Relatively prosperous free families of color such as the Andersons managed to escape the apprenticeship system. Marriage among free people of color within their own community, land ownership, and gainful employment defended them against this practice. A number of free families of color from Granville, including William Evans, Anderson Pettiford, Joseph Curtis, and Lucy Richardson, managed even to rescue the children of friends and family from the apprenticeship system by becoming apprenticeship masters themselves. These families gained custody of community children through the very system that would otherwise have bound the children out to whites. (14)
The free community of Granville’s Oxford area struggled for autonomy right up to the Civil War and beyond. Archibald “Baldy” Kersey, a propertied free man of color with multiple ties of kinship to its core families, had long engaged in illicit trade among slaves and white citizens. (15) Court records show him charged more than once with illegally possessing guns and with various thefts connected to illegal trading. During the Civil War, such trade networks among slaves, free blacks, and whites flourished, causing Sheriff William Philpott to describe Kersey to Governor Zebulon Vance as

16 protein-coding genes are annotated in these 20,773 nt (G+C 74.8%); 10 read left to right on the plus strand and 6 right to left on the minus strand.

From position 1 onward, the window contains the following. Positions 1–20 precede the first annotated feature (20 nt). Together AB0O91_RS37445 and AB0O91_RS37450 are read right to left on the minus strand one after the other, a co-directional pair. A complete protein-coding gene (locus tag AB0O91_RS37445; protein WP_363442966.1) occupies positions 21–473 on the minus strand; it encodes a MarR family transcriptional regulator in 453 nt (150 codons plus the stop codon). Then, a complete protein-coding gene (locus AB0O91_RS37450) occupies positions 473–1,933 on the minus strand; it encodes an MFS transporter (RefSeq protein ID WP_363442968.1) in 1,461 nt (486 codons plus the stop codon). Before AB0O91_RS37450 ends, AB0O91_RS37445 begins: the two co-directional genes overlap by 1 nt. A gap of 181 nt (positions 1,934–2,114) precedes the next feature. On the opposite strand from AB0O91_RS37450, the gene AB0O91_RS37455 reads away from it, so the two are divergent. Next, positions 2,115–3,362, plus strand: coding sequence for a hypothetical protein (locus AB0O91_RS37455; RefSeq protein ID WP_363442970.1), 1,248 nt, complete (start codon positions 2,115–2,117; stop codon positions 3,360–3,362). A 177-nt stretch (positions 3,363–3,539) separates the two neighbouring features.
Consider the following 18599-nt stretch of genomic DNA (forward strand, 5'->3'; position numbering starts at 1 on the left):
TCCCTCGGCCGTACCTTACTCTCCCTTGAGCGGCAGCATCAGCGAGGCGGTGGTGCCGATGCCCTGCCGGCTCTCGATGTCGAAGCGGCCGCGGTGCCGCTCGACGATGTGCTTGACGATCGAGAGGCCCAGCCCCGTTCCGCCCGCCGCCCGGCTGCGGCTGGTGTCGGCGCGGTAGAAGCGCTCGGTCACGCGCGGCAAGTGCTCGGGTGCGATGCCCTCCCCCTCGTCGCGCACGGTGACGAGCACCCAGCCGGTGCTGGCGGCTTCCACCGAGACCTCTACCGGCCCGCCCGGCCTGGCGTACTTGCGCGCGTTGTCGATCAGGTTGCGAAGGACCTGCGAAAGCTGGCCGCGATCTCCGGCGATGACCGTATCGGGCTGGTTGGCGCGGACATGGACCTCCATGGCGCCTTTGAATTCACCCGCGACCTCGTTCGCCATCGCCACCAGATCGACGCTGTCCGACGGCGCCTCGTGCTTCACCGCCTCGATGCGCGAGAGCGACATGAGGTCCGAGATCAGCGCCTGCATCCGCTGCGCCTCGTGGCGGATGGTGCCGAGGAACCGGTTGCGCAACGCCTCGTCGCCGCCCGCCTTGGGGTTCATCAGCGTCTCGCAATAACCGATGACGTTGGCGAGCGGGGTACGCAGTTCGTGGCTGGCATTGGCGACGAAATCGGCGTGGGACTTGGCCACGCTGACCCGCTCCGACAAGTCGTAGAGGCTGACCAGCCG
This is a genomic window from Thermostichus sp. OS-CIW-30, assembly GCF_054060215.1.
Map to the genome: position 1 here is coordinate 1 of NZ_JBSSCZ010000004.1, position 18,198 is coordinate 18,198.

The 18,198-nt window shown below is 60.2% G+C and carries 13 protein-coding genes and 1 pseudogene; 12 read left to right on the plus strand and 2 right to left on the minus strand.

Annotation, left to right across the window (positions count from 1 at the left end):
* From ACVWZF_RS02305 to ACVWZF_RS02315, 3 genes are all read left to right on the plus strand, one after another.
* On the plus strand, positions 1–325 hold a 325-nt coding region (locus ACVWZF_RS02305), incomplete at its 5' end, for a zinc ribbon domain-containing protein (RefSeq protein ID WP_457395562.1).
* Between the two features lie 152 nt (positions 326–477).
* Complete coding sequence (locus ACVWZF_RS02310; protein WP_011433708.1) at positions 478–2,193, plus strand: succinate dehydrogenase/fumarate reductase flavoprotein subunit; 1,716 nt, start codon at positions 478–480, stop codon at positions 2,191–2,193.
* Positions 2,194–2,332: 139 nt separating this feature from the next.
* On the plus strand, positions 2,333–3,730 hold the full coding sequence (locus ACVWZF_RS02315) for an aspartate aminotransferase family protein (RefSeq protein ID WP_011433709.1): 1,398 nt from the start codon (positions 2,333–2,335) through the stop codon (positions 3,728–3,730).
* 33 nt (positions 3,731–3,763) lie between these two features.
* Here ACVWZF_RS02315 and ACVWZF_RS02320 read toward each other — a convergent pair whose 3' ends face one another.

“the worst rogue and seducer of slaves I have ever known. He has a range from here to the extremity of the state east, as he has been trading that way for years.” Furthermore, Philpott reported, Kersey had recently broken out of jail with the aid of two white men. (16)
Baldy Kersey’s resistance to authority took a political turn during the Civil War and Reconstruction. One can only imagine the formidable force that he and Newt Knight of Mississippi’s Free State of Jones would have presented the Confederacy had Kersey been part of a coalition of free people of color, slaves, and deserters fighting from the swamps of the Leaf River.
In 1868, Kersey joined a coalition from the Tally Ho district of Granville County to fight against the Ku Klux Klan’s overthrow of Reconstruction. He and six men from the Curtis, Williford, Anderson, and Tyler families petitioned Governor William Holden in the name of “the Colored Race and laboring class of white people” for aid against “outrages” committed by the Ku Klux Klan in Granville County. (you may read those petitions and my analysis here.)